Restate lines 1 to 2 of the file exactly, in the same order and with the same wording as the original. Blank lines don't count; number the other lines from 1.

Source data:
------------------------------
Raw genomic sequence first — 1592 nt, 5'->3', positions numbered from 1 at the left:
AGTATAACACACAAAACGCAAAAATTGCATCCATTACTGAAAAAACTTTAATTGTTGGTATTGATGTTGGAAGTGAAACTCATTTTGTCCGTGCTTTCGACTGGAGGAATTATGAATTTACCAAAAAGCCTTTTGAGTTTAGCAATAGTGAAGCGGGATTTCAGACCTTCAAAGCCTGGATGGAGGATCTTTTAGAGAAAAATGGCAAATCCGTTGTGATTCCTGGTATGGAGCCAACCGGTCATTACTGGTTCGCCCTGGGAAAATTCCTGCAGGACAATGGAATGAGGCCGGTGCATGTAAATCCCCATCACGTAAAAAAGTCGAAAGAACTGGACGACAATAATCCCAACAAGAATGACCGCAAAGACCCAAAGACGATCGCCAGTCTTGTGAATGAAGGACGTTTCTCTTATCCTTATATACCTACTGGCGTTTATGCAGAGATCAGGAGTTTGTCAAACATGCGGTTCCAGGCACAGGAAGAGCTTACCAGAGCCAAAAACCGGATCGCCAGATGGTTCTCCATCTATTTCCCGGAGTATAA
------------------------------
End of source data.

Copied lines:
Raw genomic sequence first — 1592 nt, 5'->3', positions numbered from 1 at the left:
AGTATAACACACAAAACGCAAAAATTGCATCCATTACTGAAAAAACTTTAATTGTTGGTATTGATGTTGGAAGTGAAACTCATTTTGTCCGTGCTTTCGACTGGAGGAATTATGAATTTACCAAAAAGCCTTTTGAGTTTAGCAATAGTGAAGCGGGATTTCAGACCTTCAAAGCCTGGATGGAGGATCTTTTAGAGAAAAATGGCAAATCCGTTGTGATTCCTGGTATGGAGCCAACCGGTCATTACTGGTTCGCCCTGGGAAAATTCCTGCAGGACAATGGAATGAGGCCGGTGCATGTAAATCCCCATCACGTAAAAAAGTCGAAAGAACTGGACGACAATAATCCCAACAAGAATGACCGCAAAGACCCAAAGACGATCGCCAGTCTTGTGAATGAAGGACGTTTCTCTTATCCTTATATACCTACTGGCGTTTATGCAGAGATCAGGAGTTTGTCAAACATGCGGTTCCAGGCACAGGAAGAGCTTACCAGAGCCAAAAACCGGATCGCCAGATGGTTCTCCATCTATTTCCCGGAGTATAA